With an objective narrator, you’re under no obligation to make them a part of the piece. They can literally simply function as an exposition dispenser, filling the audience in on relevant background context. It’s an aesthetic choice, but there’s no “in universe” justification. The narrator is there to make sure the audience understands the context of the situation. Tom Clancy, back when he was still alive and not just a brand perpetuated via editorial necromancy, was excessively fond of this approach.

For the most part, this is what Burn Notice does. The Narrator exists to explain tradecraft to the audience. It’s not a part of the story. Ultimately, there is no metafiction context, of a future Michael teaching a class on espionage. It’s just there to ensure that the show is watchable, and understandable. And when you stick Burn Notice next to something like The Sandbaggers, the reasoning becomes clear. Intelligence is a very obtuse business. People act in counter intuitive ways because it is about subverting expectations, and being a step ahead of what someone’s natural reactions would be.

When you’re writing, you pick your narrative tone, to control how your story feels, and how “close” they are to the characters. First person, subjective, will stick you inside a character’s head. However, it is you placing all your eggs on your narrator being interesting enough to carry the entire narrative on their shoulders. Third Person Limited is the middle ground between the two, and may give you opportunity to open up to other characters as narrators to provide alternate viewpoints on events. Third Person Objective can be downright clinical. Picking the right one is an important part of choosing the story you want to tell.


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Re: your post on spies: You should probably note that you are talking specifically about covert HUMINT operatives. There are a lot of other types of spies out there, most of whom don’t fit your profile.

If I seem overly harsh here, I apologize. My doctor just cut a piece of my foot off, and it hurts like you wouldn’t believe.

We used a very strict definition of spy, for a couple simple reasons: one, we’re a writing blog, so this is intended for people who are, well, writing Spies, and second, because anyone can fit the definition of a spy, depending on who’s making the accusation.

A spy is an opportunistic title. When you’re looking at literature, and media in general, a spy is going to be either a HUMINT operator or a James Bond super-ninja. Thing is HUMINT are an extreme minority of the intelligence community.

Intelligence gathering gets split under two large banners, SIGINT and HUMINT.

HUMINT is short for Human Intelligence, if you’re thinking of writing a spy, then you’re probably thinking of a HUMINT operator. These are the characters that Michi detailed in the psychological outlook. It’s the kind of spy that John Le Carre actually was. In broad strokes, it’s where 95% of the espionage genre exists, or where it tries to exist.

HUMINT can refer to deep cover agents, but more often, it refers to officers that recruit and use others to do their spying for them. This is part of why they end up with the incredibly cold outlook they do. Burn Notice’s Michael Westen and Le Carre’s George Smiley are both examples of HUMINT Officers.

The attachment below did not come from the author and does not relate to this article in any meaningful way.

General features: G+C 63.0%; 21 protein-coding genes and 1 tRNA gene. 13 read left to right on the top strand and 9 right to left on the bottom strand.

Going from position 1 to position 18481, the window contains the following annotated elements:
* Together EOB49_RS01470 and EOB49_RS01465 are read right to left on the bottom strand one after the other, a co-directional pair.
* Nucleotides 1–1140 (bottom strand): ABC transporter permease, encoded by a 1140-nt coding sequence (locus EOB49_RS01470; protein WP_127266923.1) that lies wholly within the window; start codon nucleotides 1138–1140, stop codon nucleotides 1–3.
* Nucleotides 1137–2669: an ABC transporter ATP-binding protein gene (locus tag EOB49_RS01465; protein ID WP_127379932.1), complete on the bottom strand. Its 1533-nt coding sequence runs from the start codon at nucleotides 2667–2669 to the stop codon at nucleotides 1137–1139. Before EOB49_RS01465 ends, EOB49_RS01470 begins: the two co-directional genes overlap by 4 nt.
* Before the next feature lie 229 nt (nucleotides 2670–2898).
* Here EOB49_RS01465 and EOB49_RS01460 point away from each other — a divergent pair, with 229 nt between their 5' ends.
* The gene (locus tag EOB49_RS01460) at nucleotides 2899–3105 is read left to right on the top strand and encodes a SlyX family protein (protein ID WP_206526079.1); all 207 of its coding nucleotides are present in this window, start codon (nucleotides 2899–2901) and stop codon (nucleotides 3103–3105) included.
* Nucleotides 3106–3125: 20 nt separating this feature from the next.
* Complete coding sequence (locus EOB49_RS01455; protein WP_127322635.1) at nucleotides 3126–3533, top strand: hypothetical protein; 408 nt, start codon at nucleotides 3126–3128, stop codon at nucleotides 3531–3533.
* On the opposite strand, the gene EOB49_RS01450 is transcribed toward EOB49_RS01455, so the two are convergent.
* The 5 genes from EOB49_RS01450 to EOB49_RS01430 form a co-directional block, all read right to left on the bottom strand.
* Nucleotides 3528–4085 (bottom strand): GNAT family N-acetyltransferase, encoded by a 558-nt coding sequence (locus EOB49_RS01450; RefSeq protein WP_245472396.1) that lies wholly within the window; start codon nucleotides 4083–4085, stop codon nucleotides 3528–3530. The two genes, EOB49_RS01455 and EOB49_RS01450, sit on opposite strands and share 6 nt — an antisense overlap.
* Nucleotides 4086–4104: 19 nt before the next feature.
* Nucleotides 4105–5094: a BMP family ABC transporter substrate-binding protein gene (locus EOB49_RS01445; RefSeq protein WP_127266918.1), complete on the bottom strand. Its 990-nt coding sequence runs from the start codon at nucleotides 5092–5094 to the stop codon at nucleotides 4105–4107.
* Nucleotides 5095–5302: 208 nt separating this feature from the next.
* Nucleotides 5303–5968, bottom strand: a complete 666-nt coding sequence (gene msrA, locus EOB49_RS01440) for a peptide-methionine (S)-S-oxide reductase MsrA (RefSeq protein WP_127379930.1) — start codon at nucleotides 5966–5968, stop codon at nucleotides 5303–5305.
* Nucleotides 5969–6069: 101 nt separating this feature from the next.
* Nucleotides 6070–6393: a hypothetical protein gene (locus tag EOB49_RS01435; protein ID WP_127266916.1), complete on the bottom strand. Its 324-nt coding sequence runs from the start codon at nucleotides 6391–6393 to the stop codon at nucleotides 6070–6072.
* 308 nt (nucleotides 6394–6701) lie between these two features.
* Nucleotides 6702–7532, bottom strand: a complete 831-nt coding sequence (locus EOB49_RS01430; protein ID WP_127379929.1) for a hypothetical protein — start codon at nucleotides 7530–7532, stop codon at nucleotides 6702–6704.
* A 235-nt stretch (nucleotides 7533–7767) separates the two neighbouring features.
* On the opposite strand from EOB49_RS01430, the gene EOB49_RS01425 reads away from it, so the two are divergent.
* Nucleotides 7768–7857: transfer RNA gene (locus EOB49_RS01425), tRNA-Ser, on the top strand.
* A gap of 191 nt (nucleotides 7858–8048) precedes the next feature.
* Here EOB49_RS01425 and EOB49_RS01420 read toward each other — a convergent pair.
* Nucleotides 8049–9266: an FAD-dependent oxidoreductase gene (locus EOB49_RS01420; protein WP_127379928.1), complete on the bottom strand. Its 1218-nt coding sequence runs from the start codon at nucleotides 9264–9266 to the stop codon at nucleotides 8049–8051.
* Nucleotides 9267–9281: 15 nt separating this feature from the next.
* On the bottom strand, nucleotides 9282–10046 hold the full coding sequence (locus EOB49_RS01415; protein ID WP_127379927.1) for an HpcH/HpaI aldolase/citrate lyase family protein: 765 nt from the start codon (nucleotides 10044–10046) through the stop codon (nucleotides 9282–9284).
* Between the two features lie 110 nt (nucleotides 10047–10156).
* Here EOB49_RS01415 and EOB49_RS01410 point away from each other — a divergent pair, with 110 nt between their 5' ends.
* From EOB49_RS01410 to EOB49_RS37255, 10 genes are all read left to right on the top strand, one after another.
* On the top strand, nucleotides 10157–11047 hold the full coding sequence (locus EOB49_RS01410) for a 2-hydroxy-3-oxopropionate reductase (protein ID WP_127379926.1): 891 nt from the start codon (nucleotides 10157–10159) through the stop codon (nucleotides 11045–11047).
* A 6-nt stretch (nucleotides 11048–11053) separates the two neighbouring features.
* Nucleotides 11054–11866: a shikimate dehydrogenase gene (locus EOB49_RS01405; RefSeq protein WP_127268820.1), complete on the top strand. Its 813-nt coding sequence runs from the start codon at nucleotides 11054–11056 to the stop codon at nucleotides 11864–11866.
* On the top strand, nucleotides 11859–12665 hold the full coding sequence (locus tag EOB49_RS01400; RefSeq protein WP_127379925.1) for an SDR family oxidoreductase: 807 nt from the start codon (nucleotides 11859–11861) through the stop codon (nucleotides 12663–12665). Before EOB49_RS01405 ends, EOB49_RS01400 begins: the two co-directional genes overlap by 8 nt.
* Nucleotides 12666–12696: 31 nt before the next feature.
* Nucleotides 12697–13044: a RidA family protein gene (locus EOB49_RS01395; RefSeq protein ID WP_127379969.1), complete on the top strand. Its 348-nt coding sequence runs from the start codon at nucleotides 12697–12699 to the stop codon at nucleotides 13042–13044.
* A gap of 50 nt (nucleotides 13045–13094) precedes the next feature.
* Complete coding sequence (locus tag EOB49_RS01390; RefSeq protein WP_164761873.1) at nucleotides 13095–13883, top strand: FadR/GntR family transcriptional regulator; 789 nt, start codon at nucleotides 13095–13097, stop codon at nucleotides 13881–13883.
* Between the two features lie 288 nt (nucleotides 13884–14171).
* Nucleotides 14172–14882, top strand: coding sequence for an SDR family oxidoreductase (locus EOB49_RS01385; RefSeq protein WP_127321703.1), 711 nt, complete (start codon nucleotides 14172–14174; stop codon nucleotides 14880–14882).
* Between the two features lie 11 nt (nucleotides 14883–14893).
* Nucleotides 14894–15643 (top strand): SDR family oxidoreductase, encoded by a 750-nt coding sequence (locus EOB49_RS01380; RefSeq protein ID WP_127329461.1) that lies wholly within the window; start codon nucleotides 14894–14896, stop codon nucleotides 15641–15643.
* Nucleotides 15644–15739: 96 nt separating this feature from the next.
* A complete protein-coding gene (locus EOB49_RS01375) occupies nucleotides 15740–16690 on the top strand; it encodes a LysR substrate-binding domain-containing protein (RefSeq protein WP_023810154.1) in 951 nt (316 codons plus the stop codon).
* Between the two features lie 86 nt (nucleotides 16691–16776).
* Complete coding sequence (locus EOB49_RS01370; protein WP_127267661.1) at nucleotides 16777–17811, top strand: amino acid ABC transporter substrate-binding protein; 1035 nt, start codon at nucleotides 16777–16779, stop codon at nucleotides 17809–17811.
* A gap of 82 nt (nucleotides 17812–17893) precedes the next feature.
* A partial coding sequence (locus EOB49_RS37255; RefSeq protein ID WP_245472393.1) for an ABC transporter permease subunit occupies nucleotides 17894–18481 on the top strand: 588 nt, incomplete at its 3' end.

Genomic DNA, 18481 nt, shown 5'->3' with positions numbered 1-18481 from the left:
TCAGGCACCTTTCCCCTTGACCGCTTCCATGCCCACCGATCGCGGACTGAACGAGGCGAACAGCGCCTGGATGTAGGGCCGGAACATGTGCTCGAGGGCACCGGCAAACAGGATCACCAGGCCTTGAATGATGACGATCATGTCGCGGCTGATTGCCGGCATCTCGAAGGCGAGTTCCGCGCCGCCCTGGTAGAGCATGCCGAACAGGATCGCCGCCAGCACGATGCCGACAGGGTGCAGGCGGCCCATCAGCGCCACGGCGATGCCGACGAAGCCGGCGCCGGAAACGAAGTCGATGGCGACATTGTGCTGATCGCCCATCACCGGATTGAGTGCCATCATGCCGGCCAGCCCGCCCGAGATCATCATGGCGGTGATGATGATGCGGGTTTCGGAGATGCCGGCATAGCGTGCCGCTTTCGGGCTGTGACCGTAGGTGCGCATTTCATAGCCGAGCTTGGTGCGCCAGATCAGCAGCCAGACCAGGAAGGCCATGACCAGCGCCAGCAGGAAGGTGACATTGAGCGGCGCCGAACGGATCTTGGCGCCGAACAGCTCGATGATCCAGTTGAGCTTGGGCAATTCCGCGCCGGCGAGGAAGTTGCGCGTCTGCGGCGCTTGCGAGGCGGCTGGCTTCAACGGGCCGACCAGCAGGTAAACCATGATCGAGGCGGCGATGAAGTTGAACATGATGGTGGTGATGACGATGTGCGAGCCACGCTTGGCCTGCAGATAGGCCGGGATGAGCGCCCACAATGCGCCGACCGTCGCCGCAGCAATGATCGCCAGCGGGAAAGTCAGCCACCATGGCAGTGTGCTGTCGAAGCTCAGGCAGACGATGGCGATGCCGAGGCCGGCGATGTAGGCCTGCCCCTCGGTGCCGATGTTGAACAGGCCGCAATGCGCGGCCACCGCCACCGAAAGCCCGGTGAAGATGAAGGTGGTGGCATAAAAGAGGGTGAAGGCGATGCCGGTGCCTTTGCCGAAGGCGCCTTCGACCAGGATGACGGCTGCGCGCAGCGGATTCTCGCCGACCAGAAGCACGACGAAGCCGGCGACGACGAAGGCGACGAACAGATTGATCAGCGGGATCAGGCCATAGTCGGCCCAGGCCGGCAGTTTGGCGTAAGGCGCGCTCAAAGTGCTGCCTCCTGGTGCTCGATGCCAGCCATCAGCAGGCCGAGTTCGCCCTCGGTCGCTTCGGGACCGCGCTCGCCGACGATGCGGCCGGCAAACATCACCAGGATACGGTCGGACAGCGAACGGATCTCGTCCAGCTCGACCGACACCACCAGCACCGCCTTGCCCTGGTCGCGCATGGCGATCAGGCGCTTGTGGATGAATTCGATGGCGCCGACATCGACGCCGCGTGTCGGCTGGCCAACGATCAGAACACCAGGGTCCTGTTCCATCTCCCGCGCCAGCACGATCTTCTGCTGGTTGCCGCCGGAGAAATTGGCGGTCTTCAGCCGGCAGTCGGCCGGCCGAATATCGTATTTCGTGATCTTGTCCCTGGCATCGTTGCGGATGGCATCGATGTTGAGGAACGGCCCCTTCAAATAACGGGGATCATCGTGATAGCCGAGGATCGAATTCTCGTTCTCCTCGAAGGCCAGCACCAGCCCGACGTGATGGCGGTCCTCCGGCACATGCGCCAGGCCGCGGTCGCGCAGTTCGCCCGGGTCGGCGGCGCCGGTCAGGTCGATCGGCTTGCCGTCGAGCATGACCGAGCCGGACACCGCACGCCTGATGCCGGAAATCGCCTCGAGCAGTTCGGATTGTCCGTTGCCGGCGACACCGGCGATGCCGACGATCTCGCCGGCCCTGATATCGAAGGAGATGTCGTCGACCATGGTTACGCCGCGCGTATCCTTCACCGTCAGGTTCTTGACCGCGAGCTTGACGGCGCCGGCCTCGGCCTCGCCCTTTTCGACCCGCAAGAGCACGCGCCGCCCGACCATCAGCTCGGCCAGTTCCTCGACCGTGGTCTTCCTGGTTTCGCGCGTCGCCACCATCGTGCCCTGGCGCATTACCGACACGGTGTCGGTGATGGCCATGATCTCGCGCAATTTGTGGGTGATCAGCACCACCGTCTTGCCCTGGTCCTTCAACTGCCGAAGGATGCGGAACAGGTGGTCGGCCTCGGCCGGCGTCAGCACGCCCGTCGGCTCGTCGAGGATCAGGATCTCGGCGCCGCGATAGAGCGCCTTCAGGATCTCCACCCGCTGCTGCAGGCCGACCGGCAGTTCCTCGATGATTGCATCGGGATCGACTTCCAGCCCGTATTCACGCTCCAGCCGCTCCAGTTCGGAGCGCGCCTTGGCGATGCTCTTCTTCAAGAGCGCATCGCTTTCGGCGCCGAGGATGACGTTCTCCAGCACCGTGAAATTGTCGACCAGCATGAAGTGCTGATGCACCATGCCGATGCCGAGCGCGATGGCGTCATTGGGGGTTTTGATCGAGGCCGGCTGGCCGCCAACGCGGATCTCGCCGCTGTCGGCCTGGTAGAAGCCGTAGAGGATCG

SIGINT is Signals Intelligence. This includes anyone that gathers intelligence through electronic means without involving real people. These are surveillance techs, radio operators, sat techs, computer programers, IT guys. Anyone who sits in an office, and collects intelligence via the internet, sat feeds, or wire taps. This is the kind of spy that Ian Flemming was in real life, and you can start to see why James Bond split off from reality so egregiously.

There are circumstances where you’ll need to stick a SIGINT officer in the field, but, even then, defining them as a spy would be a bit tenuous.

After this you have Analysts, who take the data that’s been collected and use it to generate a coherent picture, and figure out what the intelligence means. Jack Ryan in the early Tom Clancy novels is one of these. Analysts are people who have to have a fairly deep understanding of their field, and they’ll look more like academics than spies.

There’s also a lot of support personnel, military intelligence and special forces, who all have intelligence roles.

As I mentioned earlier, the problem with the term “spy” is it can apply to anyone.

Is Edward Snowden a spy or a whistle blower? Uncomfortable as it is, the difference is just who’s making the accusation.

There’s also a long tradition of charging foreign visitors as spies because “reasons.”

There were the programers from Bohemia Interactive who were arrested in Greece for being spies. Their crime was they had cameras and were in the wrong place at the wrong time.

Iraq and Iran had a long history of arresting any foreign national they found near their shared border and labeling them a spy. Sometimes even crossing over the border and hauling them back. This included fishermen, farmers, and of course a trio of American hikers.

North Korea has also been known to cross the Chinese border in search of “spies” that never set foot in North Korea.

And, of course, Iran is now going to execute an American programmer because of some tenuous connections between his employer and the DoD.

Welcome to the wonderful world of espionage, one execution at a time. If you’re setting out to actually write a spy, it’s probably going to be a HUMINT Officer.